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Generally speaking, we naturally lose our hearing as we age. In fact, an estimated one third of Americans between the ages of 65 and 74, and almost half of individuals over 75 have hearing loss. Although we have no control over the effects of aging on our hearing, we do have the ability to prevent hearing loss caused by exposure to harmful levels of noise.
Most people are aware that they should avoid or protect their hearing when around extremely loud sounds, such as those produced by firearms, jet engines, or jackhammers. These sounds can lead to hearing loss, even if the time of exposure is relatively brief. However, what many people don’t know is that less intense sounds can still lead to hearing loss, particularly if you’re exposed to them repeatedly for long periods of time (such as while at work). In fact, the National Institute for Occupational Safety and Health (NIOSH) estimates that roughly 22 million U.S. workers are exposed to hazardous levels of noise while on the job.
You’ve probably heard about basic hearing protection devices (roll down foam earplugs or ear muffs), but if you’re like a lot of people, you might now know exactly when it becomes important to protect your hearing. A common perception is that sounds below 85 dB are safe. NIOSH has stated that the MAJORITY of workers (92% of people, the other 8% are especially sensitive to hearing loss) are able to be exposed to 85 dB of noise over an 8-hour period before reaching 100% of their daily allotted “dose” of noise. However, this cut-off limit assumes that you work only five 8-hour shifts per week and that you’re spending the remaining 16 hours of your work days and days off in quieter conditions. In other words, this doesn’t account for the fact that you might be attending a noisy concert or sporting event, sitting at a loud bar, or using power tools. A more conservative limit was recommended in a report by the U.S. EPA, which suggests that you limit yourself to an average of 70 dB in a 24-hour period.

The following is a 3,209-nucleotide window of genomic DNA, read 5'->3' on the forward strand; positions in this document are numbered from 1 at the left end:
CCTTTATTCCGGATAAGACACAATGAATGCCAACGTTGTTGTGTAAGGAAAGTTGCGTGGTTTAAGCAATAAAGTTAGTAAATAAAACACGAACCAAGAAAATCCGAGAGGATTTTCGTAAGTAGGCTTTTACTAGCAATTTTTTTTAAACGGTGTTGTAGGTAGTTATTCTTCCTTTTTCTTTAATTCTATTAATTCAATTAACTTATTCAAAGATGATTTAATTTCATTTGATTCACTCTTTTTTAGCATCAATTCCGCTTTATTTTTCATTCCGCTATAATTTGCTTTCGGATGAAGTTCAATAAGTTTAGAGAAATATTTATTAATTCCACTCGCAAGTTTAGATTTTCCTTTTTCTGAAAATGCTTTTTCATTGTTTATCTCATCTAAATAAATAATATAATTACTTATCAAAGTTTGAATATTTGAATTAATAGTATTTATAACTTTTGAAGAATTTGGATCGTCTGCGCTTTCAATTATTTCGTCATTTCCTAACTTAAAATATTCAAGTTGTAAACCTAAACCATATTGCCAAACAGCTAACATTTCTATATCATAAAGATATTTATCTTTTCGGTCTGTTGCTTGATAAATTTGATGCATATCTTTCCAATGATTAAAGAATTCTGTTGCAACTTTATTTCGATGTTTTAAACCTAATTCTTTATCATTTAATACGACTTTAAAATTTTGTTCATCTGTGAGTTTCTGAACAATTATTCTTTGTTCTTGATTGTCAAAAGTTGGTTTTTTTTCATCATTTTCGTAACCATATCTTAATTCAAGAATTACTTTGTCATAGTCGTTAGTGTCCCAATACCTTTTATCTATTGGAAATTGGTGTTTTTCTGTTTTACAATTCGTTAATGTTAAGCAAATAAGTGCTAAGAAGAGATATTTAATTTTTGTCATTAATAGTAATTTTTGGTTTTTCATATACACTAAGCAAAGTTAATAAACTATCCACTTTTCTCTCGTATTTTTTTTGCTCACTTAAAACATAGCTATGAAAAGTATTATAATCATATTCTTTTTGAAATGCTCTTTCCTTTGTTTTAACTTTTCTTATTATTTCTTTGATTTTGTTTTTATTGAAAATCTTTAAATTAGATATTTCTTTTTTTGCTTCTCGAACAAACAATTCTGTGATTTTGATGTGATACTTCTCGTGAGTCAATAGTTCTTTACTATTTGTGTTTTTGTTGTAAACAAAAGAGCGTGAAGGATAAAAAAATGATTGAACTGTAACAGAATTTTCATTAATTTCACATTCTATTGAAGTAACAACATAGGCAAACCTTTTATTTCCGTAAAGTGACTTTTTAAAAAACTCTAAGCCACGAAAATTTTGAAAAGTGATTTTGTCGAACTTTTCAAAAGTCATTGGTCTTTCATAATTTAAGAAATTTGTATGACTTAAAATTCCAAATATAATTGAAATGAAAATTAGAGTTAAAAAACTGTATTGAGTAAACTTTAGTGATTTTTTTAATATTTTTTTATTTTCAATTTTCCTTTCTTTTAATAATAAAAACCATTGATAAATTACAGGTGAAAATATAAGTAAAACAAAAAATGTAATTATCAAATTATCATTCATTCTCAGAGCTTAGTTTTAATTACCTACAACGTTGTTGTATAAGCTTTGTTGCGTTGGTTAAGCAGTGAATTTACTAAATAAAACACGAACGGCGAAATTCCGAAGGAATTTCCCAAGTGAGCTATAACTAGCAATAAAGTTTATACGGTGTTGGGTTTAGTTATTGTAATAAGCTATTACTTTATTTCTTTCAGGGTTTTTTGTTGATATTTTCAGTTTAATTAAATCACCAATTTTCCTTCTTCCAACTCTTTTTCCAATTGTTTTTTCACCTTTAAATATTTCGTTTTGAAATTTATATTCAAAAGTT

Obviously, not everyone wants to carry a sound level meter with them wherever they go, so we have some general guidelines that can help. For example, we recommend that you wear hearing protection whenever you’re:
Additionally, any time you walk away from a noisy environment and your ears are ringing and/or your hearing seems muffled, it’s safe to assume that you should use hearing protection next time you’re in situations like that.
Most people use roll down foam earplugs or ear muffs, which is great, but it’s important to remember that these won’t provide as much noise reduction if you’re not using them properly. For example, the roll down foam earplugs are designed to sit well into the ear canal. If you don’t put them in deep enough, they will not attenuate the noise as well. Also, when using ear muffs, keep in mind that hats, glasses, facial hair, etc. can sometimes interfere with the seal and allow noise to leak in.
At Oaklawn Medical Group – Ear, Nose & Throat we offer custom hearing protection options. While more expensive than foam plugs and lower end ear muffs, they are durable/reusable and ensure that you’re getting a consistent fit and seal every time. They also come in custom colors and can be tailored for specific applications, such as motorcycle riding and hunting. There are even custom plugs designed to help you sleep better (for those living with snorers), as well as plugs to help you hear music clearly, but at quieter levels when attending concerts. Professionals such as dentists and music teachers can also benefit from these “concert plugs.”
If you’re interested in doing more research on your own, you can click here or here. You can also contact our office to set up an appointment and we’ll be happy to discuss hearing loss prevention with you!